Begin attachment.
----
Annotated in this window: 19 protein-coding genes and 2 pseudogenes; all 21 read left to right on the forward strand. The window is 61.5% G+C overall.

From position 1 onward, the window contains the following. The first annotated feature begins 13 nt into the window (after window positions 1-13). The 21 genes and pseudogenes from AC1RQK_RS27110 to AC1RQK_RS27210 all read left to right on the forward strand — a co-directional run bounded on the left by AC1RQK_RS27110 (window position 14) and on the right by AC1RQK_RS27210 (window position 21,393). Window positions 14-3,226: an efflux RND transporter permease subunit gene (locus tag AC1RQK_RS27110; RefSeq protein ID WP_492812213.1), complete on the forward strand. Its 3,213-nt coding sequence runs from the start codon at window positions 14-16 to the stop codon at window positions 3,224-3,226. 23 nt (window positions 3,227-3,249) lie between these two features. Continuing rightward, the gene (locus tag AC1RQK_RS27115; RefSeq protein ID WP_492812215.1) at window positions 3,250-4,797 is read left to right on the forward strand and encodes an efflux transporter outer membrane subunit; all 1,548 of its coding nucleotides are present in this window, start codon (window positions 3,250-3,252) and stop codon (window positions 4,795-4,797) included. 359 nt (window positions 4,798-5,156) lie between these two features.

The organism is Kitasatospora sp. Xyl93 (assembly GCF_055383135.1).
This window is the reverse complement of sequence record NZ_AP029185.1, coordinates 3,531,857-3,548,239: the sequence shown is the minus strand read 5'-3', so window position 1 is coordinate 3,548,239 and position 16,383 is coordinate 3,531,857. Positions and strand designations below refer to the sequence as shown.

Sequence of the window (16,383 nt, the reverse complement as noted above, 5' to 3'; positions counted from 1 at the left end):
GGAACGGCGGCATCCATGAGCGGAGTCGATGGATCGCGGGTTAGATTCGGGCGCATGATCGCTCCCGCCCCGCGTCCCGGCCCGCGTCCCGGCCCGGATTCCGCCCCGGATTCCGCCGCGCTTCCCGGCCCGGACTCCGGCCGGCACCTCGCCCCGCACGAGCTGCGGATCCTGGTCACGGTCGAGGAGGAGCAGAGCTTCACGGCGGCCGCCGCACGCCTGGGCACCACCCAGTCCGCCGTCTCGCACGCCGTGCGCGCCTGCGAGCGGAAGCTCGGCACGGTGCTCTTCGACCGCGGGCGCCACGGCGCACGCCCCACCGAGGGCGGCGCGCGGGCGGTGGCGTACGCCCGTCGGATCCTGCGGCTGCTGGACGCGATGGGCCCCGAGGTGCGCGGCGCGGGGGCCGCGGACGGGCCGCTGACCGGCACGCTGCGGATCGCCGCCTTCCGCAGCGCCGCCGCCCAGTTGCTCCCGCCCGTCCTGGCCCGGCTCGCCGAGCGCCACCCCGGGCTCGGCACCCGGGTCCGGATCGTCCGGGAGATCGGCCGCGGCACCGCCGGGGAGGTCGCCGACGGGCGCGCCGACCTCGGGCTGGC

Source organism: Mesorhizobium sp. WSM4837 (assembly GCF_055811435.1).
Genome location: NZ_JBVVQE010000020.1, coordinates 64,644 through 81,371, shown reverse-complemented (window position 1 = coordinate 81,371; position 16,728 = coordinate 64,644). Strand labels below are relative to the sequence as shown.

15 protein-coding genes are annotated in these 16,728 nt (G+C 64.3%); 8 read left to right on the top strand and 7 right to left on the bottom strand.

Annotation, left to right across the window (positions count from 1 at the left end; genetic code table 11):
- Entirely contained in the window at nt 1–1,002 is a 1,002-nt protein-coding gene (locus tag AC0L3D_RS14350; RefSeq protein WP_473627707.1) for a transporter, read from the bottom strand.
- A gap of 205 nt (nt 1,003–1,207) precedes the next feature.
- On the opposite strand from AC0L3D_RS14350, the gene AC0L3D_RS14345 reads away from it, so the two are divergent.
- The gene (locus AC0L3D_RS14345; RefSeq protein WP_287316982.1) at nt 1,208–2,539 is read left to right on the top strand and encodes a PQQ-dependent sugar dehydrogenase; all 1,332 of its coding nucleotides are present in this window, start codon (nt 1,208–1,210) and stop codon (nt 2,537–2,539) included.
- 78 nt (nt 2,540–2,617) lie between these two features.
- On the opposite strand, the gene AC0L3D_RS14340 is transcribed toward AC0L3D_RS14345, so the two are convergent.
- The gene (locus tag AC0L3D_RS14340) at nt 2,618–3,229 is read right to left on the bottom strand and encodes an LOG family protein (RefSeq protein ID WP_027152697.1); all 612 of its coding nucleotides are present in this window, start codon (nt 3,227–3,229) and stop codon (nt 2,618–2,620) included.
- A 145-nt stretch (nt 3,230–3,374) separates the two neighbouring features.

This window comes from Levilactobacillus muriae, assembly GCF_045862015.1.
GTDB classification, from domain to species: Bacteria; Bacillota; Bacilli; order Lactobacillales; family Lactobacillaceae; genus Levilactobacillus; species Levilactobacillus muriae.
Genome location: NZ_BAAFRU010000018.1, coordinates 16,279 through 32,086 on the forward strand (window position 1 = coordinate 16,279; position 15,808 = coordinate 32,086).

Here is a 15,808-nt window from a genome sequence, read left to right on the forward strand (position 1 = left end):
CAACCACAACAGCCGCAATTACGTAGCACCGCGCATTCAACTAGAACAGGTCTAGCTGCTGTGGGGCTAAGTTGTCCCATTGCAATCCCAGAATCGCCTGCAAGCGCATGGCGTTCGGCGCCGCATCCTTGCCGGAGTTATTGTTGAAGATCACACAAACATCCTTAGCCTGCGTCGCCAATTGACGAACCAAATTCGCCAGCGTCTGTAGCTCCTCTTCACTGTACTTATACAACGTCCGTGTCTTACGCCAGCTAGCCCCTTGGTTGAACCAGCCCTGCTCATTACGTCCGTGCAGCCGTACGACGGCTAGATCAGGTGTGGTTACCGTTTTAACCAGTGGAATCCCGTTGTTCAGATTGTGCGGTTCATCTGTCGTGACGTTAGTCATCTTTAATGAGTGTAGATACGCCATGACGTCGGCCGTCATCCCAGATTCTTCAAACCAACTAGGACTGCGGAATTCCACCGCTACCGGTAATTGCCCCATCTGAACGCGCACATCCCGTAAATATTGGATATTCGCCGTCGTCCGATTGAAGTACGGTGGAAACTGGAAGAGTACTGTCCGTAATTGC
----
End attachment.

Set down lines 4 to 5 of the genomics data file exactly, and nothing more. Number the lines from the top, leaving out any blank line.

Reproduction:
This window is the reverse complement of sequence record NZ_AP029185.1, coordinates 3,531,857-3,548,239: the sequence shown is the minus strand read 5'-3', so window position 1 is coordinate 3,548,239 and position 16,383 is coordinate 3,531,857. Positions and strand designations below refer to the sequence as shown.

Sequence of the window (16,383 nt, the reverse complement as noted above, 5' to 3'; positions counted from 1 at the left end):